Catholics believe Mary died of a broken heart and on the third day, the apostles couldn’t find her body; she had been taken to the Celestial paradise where she was to have a throne by Jesus’ right hand as the “Queen of heaven.”

These beliefs were obviously contrived to exalt Mary to the divine plane which Jesus Christ is, and replace Him. But as far as the Bible is concerned, it is Jesus who is at God’s right hand, He alone is the Mediator and the King of kings, not Mary.

The New Catholic Encyclopedia admits: “There is no explicit reference to the Assumption in the Bible, yet the Pope insists in the decree of promulgation that the Scriptures are the ultimate foundation of this truth” (Vol. 1, 972).

If this belief lacks Biblical support, what about support from tradition? David Farmer stated:

“[I]n the early church, as in Christ’s ministry, she [Mary] remained so much in the background that it is difficult to know where she lived or even where she died. Both Ephesus and Jerusalem claimed to be the place of her death, with the Eastern Fathers generally supporting Jerusalem” [1]

Catholic scholars say: “Furthermore, the notion of Mary’s assumption into heaven has left no trace in the literature of the third much less of the 2nd cent. M. Jurgie, the foremost authority on this question concluded in his monumental study: ‘The patristic tradition prior to the Council of Nicaea does not furnish us with any witness about the Assumption.” [2]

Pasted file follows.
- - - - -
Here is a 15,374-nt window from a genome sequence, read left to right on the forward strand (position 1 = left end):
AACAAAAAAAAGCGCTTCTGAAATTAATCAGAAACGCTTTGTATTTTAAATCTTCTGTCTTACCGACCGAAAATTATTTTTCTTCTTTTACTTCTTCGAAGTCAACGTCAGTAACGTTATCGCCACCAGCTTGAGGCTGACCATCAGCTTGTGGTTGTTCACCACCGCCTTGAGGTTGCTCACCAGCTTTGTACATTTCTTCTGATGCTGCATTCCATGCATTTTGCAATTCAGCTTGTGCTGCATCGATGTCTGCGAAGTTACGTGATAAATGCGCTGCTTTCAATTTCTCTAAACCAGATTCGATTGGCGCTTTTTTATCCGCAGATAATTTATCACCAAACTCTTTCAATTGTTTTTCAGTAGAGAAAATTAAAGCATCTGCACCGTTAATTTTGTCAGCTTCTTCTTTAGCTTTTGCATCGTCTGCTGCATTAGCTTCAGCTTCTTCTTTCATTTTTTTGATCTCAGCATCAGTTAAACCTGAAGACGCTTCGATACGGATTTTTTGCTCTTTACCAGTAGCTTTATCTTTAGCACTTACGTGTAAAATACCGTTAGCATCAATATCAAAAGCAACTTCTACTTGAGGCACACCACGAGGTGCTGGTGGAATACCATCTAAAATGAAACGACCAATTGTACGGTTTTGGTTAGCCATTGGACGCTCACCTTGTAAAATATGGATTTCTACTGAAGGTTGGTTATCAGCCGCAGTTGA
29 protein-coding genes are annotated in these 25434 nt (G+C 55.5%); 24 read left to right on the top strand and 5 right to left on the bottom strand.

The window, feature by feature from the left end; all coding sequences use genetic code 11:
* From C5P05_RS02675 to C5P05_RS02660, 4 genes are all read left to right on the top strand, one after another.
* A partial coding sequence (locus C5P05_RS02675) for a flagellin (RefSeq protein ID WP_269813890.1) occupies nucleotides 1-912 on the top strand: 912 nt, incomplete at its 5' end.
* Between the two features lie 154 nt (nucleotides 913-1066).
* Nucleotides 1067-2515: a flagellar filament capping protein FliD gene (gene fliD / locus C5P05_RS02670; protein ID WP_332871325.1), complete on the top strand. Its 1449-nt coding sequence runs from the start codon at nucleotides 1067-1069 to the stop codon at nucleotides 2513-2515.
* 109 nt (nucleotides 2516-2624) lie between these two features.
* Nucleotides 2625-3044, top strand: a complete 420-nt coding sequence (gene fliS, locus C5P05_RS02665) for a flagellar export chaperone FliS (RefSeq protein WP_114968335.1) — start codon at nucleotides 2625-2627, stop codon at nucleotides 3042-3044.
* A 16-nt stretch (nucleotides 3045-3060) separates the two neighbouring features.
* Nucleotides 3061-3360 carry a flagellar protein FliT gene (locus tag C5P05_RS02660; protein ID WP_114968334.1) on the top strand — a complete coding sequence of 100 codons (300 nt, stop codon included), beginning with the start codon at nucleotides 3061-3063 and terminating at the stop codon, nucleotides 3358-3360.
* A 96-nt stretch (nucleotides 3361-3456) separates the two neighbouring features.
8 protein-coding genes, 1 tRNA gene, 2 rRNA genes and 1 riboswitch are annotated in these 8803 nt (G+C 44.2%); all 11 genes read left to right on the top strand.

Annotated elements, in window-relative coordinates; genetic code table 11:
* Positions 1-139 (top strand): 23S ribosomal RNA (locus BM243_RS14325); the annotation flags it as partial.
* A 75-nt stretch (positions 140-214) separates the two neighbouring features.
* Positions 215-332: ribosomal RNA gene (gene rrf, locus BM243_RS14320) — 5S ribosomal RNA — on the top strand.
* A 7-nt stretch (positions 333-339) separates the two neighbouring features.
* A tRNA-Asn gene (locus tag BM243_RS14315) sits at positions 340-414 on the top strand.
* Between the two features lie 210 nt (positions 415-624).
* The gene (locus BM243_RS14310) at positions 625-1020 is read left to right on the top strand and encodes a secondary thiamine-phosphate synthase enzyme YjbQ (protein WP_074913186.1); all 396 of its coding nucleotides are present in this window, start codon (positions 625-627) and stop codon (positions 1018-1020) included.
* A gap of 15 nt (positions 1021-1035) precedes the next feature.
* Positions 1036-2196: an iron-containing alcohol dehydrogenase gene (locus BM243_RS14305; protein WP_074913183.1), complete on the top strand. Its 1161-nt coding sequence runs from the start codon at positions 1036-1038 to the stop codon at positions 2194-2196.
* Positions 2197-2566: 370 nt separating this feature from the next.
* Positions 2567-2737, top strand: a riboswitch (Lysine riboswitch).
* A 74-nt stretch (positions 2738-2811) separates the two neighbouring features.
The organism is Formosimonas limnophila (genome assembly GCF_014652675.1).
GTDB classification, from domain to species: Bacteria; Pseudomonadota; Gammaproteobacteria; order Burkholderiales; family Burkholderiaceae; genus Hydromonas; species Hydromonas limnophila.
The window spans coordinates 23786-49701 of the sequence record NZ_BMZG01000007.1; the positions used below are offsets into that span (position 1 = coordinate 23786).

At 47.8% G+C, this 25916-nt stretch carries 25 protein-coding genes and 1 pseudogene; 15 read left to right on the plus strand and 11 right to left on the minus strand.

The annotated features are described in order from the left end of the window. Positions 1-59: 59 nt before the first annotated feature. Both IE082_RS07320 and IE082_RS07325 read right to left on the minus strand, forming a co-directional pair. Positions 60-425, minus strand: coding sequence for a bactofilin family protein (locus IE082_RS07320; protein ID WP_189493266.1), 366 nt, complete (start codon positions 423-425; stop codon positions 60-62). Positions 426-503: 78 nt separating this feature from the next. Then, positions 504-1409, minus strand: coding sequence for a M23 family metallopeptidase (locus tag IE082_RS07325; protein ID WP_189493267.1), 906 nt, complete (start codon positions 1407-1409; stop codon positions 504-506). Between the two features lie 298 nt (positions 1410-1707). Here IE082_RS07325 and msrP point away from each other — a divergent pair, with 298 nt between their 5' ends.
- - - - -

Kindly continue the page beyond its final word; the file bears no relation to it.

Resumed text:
Early church fathers like Clement of Rome, Ignatius, Tertullian, Melito, Cyprian, Irenaeus, Theodoriet, Cyril of Jerusalem all lived and died, wrote volumes of theology and wrote thousands of works on diverse topics without uttering a single word about the Assumption of Mary.

Catholics argue that the grave of Mary was unknown therefore, she must have been taken to heaven bodily. But early church writings show that the burial sites of many other early Christians were also unknown. For example, John Chrysostom wrote:

“And as to those of the Apostles we do not know where those of most of them are laid. For of Peter indeed, and Paul, and John, and Thomas, the sepulchres are well known, but those of the rest, being so many have nowhere become known. Let us not therefore lament at all about this, nor be so little minded. For where-ever we may be buried, ‘the earth is the Lord’s and all that therein is’ [Psalm 24:1]” [3]

Eusebius also made reference to Dionysius of Alexandria (a 3rd century bishop) who fled with his wife to the Arabian mountain and did not return, neither were their bodies found (Church History 6: 42: 3).

Now, if Eusebius considered the disappearance of a common bishop so important, wouldn’t he have recorded the bodily assumption of Mary if it was true? At least one church father would have mentioned such a key event.